A coalition of European and American trade unions has accused McDonald’s of skirting European taxes after the company altered the way it channels royalty payments from its restaurants in 2009. In a report released Wednesday, the group said the world’s largest restaurant chain avoided paying 1.06 billion euros ($1.2 billion) over five years by moving its European headquarters from the U.K. to Switzerland and channeling royalty revenue through a tiny Luxembourg-based subsidiary.
This and other strategies that allow companies to avoid European and U.S. taxes are employed by many multinational corporations. European Union authorities have criticized Ireland, the Netherlands and Luxembourg for cutting deals with companies such as Apple, Starbucks and Fiat Chrysler Automobiles.
“It is shameful to see that a multibillion-euro company that pays low wages to its workforce still seeks to avoid its responsibility to pay its fair share of much-needed taxes to finance public services we all rely on,” Jan Willem Goudriaan, general secretary of the European Federation of Public Service Unions (EPSU), said in a prepared statement.
In 2013, for example, McDonald's collected 833.8 million euros ($947.2 million) in European royalties but paid 3.3 million euros ($3.7 million) in taxes on this revenue, or 0.4 percent, instead of the 229.5 million euros ($260 million) it would have paid in the countries where the royalties originated, or 27.5 percent.
McDonald’s spokeswoman Becca Hary said in an email Wednesday that the company is abiding by all applicable laws, “including payments of the taxes that are owed in each country in which we operate. In addition to paying taxes on profits, we pay significant taxes for employee social contributions, property taxes on real estate and other taxes as required by law.”
In 2009, McDonald’s changed the way it processed royalty payments collected from its directly owned restaurants and franchises, an important revenue stream for the $94.7 billion global fast-food giant based in Oak Brook, Illinois. It also shifted its European headquarters from the U.K. to Switzerland, where corporate tax rates hover between zero and 12 percent for companies that derive most of their revenues from outside Swiss borders.
Before 2009, the McDonald’s stores' royalty revenue – the money each restaurant pays for the use of the McDonald’s brand – would be collected and sent to Delaware, where the company is registered. This exposed the money to U.S. corporate taxes. McDonald’s derived 41 percent of its total sales from Europe in its most recent quarter.
In 2009, the company shifted the revenue stream to a Luxembourg-based subsidiary called McD Europe Franchising Sàrl to take advantage of Luxembourg’s generous 80 percent tax exemption on royalties. Between these operations in Geneva and Luxembourg, McDonald’s dodged more than a billion euros in taxes, the group said, citing company financial data and the documents obtained in Luxembourg by the International Consortium of Investigative Journalists (ICIJ).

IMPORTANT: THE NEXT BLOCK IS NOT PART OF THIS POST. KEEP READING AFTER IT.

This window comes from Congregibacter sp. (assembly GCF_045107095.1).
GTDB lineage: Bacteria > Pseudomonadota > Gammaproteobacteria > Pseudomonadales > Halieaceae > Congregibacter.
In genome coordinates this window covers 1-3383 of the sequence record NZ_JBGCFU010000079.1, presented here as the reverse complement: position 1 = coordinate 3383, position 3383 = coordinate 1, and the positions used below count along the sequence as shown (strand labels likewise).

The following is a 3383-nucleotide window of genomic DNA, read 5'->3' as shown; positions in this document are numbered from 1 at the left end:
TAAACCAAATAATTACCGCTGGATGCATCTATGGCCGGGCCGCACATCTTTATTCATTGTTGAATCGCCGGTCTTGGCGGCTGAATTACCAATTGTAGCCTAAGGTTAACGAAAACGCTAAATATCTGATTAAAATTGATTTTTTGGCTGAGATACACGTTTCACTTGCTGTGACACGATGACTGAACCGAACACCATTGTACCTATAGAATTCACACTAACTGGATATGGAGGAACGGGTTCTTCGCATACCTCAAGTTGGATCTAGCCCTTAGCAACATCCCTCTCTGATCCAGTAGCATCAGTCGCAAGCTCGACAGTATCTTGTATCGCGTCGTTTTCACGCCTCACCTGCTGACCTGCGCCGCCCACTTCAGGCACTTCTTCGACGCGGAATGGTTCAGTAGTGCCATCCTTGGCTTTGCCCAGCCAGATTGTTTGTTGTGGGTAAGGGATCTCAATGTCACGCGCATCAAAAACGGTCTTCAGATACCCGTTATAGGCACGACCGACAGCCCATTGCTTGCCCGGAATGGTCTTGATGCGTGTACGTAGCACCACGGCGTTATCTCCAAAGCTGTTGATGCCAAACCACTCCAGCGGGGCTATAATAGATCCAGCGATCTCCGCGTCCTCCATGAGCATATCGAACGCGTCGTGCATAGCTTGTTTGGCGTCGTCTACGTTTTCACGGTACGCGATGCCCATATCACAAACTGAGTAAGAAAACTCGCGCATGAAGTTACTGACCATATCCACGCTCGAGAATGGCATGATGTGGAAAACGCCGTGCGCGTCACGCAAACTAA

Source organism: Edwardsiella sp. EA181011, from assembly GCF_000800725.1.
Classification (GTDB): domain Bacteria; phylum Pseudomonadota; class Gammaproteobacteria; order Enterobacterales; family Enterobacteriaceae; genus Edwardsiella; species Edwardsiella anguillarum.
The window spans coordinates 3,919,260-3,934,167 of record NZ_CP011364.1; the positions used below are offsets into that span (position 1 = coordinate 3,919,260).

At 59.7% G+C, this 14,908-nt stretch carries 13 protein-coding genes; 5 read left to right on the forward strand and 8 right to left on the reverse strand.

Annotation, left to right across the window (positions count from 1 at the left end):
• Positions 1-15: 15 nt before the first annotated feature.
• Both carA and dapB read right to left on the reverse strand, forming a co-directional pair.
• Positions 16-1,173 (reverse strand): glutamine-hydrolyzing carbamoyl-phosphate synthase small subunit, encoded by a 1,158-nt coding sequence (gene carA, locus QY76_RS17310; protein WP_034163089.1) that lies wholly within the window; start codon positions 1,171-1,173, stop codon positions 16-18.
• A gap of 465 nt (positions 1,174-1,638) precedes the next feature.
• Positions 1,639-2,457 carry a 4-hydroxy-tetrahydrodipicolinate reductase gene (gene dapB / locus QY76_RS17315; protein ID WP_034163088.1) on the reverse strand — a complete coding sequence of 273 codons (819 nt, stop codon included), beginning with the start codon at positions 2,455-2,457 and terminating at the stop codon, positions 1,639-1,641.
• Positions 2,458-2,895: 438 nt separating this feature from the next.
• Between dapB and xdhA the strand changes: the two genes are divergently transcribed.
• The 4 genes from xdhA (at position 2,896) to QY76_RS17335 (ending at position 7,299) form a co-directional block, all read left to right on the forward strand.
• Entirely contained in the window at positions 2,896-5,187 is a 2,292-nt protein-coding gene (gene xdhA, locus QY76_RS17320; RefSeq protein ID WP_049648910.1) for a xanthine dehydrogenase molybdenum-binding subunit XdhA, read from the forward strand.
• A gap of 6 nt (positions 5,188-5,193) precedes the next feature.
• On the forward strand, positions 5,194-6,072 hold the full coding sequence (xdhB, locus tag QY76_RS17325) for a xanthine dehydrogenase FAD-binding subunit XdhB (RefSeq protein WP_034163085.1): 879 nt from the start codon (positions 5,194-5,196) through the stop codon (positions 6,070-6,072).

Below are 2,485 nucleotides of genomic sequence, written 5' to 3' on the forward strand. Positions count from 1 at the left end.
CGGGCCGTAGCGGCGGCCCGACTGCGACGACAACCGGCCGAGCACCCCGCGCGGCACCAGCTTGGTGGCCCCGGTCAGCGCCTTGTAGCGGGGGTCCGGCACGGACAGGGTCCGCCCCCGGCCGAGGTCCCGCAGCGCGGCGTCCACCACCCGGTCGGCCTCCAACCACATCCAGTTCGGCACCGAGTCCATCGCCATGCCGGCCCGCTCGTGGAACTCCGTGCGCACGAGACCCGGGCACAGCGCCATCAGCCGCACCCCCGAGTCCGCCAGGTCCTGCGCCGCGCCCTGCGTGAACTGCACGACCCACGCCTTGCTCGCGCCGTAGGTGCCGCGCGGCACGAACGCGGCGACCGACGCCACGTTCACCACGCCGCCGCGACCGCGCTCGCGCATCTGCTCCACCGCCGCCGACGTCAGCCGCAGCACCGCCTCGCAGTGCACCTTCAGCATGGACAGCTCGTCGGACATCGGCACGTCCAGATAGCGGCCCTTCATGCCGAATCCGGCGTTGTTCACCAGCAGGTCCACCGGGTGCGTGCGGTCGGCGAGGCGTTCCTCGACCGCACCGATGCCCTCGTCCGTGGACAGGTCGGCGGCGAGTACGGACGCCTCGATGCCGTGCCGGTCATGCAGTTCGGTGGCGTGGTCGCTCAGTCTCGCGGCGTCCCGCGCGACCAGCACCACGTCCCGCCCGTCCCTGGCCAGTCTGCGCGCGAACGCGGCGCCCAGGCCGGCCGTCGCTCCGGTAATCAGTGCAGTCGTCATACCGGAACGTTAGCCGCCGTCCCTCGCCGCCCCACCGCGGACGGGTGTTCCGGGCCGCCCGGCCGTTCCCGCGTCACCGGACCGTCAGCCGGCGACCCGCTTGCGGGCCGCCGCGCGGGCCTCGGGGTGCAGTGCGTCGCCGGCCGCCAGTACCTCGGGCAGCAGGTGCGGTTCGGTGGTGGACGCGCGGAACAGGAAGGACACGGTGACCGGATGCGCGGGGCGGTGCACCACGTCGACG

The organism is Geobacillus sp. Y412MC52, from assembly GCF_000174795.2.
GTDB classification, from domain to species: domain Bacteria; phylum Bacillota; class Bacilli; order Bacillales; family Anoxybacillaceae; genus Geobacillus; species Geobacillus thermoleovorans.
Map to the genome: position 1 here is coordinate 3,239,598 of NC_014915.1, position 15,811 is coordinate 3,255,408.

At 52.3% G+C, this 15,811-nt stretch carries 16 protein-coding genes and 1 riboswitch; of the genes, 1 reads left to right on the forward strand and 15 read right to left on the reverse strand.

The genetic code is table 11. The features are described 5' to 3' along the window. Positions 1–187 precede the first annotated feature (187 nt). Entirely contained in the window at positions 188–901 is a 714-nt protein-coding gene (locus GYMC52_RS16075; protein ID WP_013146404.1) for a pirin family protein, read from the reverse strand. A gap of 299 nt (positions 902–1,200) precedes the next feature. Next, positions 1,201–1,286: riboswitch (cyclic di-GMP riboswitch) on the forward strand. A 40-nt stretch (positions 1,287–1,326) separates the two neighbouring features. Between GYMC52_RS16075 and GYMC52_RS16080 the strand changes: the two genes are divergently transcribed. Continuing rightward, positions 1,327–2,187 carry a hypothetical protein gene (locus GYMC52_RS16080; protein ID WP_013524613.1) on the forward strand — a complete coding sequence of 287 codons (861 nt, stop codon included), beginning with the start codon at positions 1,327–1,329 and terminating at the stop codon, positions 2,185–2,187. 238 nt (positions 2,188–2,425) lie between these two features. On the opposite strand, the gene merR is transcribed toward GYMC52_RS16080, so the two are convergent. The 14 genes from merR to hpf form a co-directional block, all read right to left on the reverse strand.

Starbucks Corp., the world’s largest coffee chain, employs similar royalty-paying tactics that have allowed it to skirt British corporate taxes. Last year, Reuters reported that since 1998, Starbucks' U.K. subsidiary reported $4.8 billion in coffee sales and opened 735 outlets, but only paid $13.4 million in British taxes by siphoning profits into company subsidiaries in the Netherlands and Switzerland in order to report U.K. losses.
For a good primer on European tax-avoidance strategies, check out the ICIJ’s video:
These tax-avoidance laws may soon change.
Last year, the European Union announced it would close a loophole that allows multinationals to pit one European country’s efforts to attract business against a neighbor’s efforts to collect taxes on business activities within its borders. That loophole pertains to the relationship between a company and its subsidiary located in another EU member state.
"The aim is to close a loophole that currently allows corporate groups to exploit mismatches between national tax rules so as to avoid paying taxes on some types of profits distributed within the group," finance ministers said in a statement published by Reuters last year. Countries have until the end of 2015 to implement this change into their national laws.
However, closing tax loopholes is difficult, as each country works in its own interests to attract business and companies throw their financial weight behind lobbying efforts to keep loopholes open, as Apple has done in recent months.